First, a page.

The establishment of an immunosuppressive microenvironment is one of the hallmarks of cancer and the major impediment to the successful application of cancer immunotherapy. By exploiting the tumor homing ability of a subpopulation of monocytes we turned them into an efficient vehicle for the tumor-targeted delivery of a potent immune-stimulatory molecule: interferon-alpha (IFNα);. We are now combining the ability of IFNα to reverse the immunosuppressive tumor microenvironment with established and new cancer immunotherapies for the treatment of advanced breast cancer, including disseminated lung and bone metastasis.

We identified and characterized a specific subpopulation of pro-tumoral macrophages characterized by the expression of the Angiopoietin receptor TIE2 (TEMs: TIE2-expressing monocytes/macrophages) and endowed with pro-angiogenic and immunosuppressive activities. As a strategy aimed at reversing the immunosuppressive microenvironment, we exploited the tumor homing ability and selective expression of the TIE2 receptor to turn TEMs into IFNα delivery vehicles by engineering hematopoietic stem cells (HSCs) to express an IFNα transgene under the control of the Tie2 promoter. To progress this strategy to clinical application we recently developed a humanized vector expressing a human IFNα gene, and have studied the feasibility and safety of engineering human HSCs for its expression in their TEM progeny. Moreover, to demonstrate the efficacy of our human IFNα delivery platform, we challenged human hematochimeric mice with a human breast cancer cell line.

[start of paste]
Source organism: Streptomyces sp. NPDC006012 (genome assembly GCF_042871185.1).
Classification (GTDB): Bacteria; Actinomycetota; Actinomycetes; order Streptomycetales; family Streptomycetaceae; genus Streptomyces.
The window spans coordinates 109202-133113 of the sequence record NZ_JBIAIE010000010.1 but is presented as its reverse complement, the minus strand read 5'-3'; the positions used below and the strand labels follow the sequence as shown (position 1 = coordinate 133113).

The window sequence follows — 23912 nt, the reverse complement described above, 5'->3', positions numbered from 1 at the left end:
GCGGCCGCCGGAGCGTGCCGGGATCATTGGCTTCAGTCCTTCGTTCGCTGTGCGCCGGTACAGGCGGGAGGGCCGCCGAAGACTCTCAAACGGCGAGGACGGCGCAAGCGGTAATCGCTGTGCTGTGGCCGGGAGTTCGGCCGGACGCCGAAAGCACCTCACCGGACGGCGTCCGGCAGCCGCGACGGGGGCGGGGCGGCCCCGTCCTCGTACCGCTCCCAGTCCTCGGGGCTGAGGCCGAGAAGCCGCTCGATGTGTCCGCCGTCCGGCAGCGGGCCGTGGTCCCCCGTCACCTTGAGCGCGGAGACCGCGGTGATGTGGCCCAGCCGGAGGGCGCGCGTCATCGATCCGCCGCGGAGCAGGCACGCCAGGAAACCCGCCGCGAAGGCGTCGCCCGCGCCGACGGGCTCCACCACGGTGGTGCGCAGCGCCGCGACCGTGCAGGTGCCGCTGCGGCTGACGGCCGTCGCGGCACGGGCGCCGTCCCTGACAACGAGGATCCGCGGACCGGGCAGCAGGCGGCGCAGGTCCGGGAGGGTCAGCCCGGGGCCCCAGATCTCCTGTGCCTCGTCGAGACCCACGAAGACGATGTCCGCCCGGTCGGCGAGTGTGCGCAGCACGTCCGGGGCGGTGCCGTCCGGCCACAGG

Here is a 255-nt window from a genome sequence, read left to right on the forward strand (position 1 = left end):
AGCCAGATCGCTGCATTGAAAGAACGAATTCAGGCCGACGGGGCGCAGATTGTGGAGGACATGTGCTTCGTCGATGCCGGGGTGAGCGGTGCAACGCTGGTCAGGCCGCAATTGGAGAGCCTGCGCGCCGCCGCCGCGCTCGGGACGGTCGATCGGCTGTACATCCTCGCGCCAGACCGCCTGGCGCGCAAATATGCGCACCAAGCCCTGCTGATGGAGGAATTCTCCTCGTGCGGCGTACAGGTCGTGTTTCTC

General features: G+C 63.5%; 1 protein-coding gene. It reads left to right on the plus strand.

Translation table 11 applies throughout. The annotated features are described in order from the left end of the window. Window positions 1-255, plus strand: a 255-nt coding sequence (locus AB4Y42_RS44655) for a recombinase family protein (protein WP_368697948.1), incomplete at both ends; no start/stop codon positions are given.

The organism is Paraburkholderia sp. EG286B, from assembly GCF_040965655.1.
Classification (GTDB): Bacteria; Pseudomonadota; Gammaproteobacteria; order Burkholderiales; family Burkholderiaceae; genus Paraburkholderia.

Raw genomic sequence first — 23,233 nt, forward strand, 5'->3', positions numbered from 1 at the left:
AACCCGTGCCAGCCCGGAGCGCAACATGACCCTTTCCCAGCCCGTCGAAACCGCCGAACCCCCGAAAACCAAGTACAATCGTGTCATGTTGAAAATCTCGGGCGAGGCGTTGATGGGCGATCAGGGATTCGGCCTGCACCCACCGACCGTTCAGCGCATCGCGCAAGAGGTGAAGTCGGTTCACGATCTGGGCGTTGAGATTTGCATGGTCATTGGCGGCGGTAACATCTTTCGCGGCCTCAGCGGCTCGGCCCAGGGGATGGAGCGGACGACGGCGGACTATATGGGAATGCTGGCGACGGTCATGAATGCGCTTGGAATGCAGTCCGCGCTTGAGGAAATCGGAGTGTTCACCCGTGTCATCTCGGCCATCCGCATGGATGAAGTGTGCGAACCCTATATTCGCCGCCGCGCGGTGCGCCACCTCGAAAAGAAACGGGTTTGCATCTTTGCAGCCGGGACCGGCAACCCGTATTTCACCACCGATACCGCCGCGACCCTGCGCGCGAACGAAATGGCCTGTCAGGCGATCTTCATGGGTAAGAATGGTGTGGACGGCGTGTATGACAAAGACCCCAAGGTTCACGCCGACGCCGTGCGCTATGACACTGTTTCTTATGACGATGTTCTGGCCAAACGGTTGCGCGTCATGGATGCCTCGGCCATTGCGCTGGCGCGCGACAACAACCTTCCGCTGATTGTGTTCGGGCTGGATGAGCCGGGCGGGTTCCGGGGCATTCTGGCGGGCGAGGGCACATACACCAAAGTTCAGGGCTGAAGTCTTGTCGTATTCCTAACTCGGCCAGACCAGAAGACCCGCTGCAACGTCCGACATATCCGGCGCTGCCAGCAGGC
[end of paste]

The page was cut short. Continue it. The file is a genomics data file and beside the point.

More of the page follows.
Type I interferons (IFNs) are pleiotropic cytokines involved in innate and adaptive immunity that have been shown to promote anti-tumor immune responses. The broad anti-tumor biological activities of type I IFNs have provided the rationale for testing administration of exogenous IFNα as an anti-cancer treatment, which has proven effective against several solid and hematological malignancies. However, clinical use of IFNα has since declined because of the substantial toxicity associated with systemic administration and the limited efficacy at the maximal tolerated doses, thus calling for safer and more effective delivery strategies.

Our cell- and gene-based IFNα delivery strategy strongly inhibited primary breast cancer tumors and breast cancer lung metastasis in mouse and human hematochimeric models by promoting the recruitment and activation of both innate and adaptive immune cells with no evident signs of toxicity. Moreover, our studies validated the feasibility, safety and therapeutic potential of a new HSC-based gene therapy strategy to treat established tumors, and could, therefore, revive interest in testing high-dose chemotherapy followed by autologous HSC transplantation in advanced breast cancer patients.

Importantly, we think that the multiple activities of type I IFNs in the complex network of cell interactions that lead to activation and deployment of immune responses may represent a valid strategy to promote and improve the outcome of cancer immunotherapy for the treatment of advanced breast cancer including lung and bone metastasis. Preliminary data on new therapeutic strategies combining TEM-mediated delivery of IFNα with monoclonal antibodies against inhibitory checkpoint molecules such as PD1 and CTLA4, will be presented.

Citation Format: Giulia Escobar, Davide Moi, Ryan Galea, Moustafa Sherif, Anna Ranghetti, Luigi Naldini, Roberta Mazzieri. Genetic engineering of tumor-infiltrating monocytes to inhibit primary and metastatic breast cancer. [abstract]. In: Proceedings of the CRI-CIMT-EATI-AACR Inaugural International Cancer Immunotherapy Conference: Translating Science into Survival; September 16-19, 2015; New York, NY. Philadelphia (PA): AACR; Cancer Immunol Res 2016;4(1 Suppl):Abstract nr B181.